Miss Out On The Songs Of The Summer? Catch Up Here
Arts & Entertainment Editor
For all the study abroad students, the ones who spent their summers away from the internet or those who were too busy to keep up with the latest songs, this is for you. Before school begins, here’s a crash course on the major hits from this summer that you’ll probably hear consistently at UD house parties for the foreseeable future.
1. “Old Town Road” by Lil Nas X feat. Billy Ray Cyrus
This song started to become popular when school ended, but it’s exploded over the past few months. Sitting at No. 1, it holds the record for the longest time at the top of the chart – 17 weeks. During its time at No. 1, multiple remixes have come out, but Cyrus’ has remained the most popular. This song is upbeat and practically begs you to dance to it. If you have time, and enough space on the dance floor, watch this tutorial by Matt Steffanina on how to wow your friends with the moves.
2. “Bad Guy” by Billie Eilish
The bass on this song does not disappoint, nor do the light, quiet whispers of Eilish over the moving undertones. This song isn’t your typical pop tune, which means you can throw out the words ‘drinking’ and ‘party’ and still hit most of the lyrics. However, I have discovered that singing ‘guy’ at the end of a line in the chorus has a five in nine chance of being correct, so use that to your advantage. It’s hard to hear what Eilish is singing because she’s so quiet, but the song has a unique vibe that makes you want to go for a drive with the windows rolled down before an impending storm. It’s eerie, tempting the unknown.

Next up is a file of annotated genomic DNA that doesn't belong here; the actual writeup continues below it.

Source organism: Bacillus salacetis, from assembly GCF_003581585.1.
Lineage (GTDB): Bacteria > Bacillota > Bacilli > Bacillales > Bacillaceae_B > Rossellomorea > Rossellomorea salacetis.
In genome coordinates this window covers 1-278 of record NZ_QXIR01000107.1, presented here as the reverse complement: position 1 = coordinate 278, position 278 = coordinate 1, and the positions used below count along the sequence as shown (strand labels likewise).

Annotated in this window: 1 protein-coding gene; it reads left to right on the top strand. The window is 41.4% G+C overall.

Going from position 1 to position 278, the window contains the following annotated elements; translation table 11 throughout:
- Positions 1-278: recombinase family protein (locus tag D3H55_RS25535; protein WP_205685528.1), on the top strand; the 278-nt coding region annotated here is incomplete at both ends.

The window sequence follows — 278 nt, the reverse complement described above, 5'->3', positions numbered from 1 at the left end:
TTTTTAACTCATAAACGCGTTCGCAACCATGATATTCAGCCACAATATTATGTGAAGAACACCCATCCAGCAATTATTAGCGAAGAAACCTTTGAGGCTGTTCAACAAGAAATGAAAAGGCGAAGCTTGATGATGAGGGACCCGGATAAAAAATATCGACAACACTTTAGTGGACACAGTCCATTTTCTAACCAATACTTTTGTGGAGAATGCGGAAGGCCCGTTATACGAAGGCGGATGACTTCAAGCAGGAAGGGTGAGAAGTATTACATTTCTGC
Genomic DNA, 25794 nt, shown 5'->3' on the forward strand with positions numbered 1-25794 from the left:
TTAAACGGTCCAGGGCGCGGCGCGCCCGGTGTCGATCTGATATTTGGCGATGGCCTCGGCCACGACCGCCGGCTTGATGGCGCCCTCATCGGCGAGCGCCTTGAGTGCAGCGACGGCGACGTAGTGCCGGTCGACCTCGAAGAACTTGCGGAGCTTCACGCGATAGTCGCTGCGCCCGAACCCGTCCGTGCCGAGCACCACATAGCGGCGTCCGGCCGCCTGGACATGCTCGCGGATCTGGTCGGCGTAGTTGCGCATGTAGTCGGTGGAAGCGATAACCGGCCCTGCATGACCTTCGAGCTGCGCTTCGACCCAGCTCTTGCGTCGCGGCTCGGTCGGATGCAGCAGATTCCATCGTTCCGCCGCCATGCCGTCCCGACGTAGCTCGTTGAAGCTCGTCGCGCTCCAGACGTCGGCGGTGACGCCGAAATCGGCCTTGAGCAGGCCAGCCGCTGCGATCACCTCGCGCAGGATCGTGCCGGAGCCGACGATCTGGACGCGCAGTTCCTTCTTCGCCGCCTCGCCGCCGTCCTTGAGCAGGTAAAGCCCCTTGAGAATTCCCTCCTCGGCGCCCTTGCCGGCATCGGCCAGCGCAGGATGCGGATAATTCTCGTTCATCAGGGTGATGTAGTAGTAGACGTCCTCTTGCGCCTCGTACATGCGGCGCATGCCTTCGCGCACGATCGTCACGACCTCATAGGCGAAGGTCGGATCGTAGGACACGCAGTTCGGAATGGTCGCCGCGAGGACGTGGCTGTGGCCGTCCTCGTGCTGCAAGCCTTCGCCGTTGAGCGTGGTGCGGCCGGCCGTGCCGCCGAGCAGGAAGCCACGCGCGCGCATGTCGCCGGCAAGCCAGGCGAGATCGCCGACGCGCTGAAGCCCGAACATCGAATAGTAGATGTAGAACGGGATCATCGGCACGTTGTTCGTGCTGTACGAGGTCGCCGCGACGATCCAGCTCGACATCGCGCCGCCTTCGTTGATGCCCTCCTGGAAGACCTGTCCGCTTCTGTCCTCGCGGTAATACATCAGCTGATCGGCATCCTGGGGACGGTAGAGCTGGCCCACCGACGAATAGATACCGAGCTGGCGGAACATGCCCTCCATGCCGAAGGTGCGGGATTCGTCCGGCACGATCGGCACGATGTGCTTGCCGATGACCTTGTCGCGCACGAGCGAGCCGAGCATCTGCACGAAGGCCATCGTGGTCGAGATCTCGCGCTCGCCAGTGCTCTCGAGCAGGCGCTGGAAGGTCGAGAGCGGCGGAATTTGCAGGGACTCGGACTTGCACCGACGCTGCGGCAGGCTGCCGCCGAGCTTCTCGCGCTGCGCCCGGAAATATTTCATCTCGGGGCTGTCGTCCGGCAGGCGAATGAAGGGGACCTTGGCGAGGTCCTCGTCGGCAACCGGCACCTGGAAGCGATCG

3. “Senorita” by Shawn Mendes and Camila Cabello
For anyone who has dealt with a long-distance relationship, Mendes may be the artist for you. Like his song “Lost in Japan,” this one also touches on missing someone from far away, but with lots more chemistry. (Don’t believe me? Watch the official video here.) The duet is typical of today’s pop hits, filled with sensuality and a simple melody that Mendes and Cabello bounce back and forth or sing together.
4. “Talk” by Khalid
Lots of synthesizer, lots of autotune, but still a catchy song from a musical perspective. Khalid has a good range, and he uses it all in this song. The melody is slow and rhythmic, which draws listeners into a soft sway or bob. It’s low-key and is meant to soothe instead of berate. It would be a good song to play before “Closing Time.”
Images courtesy of YouTube.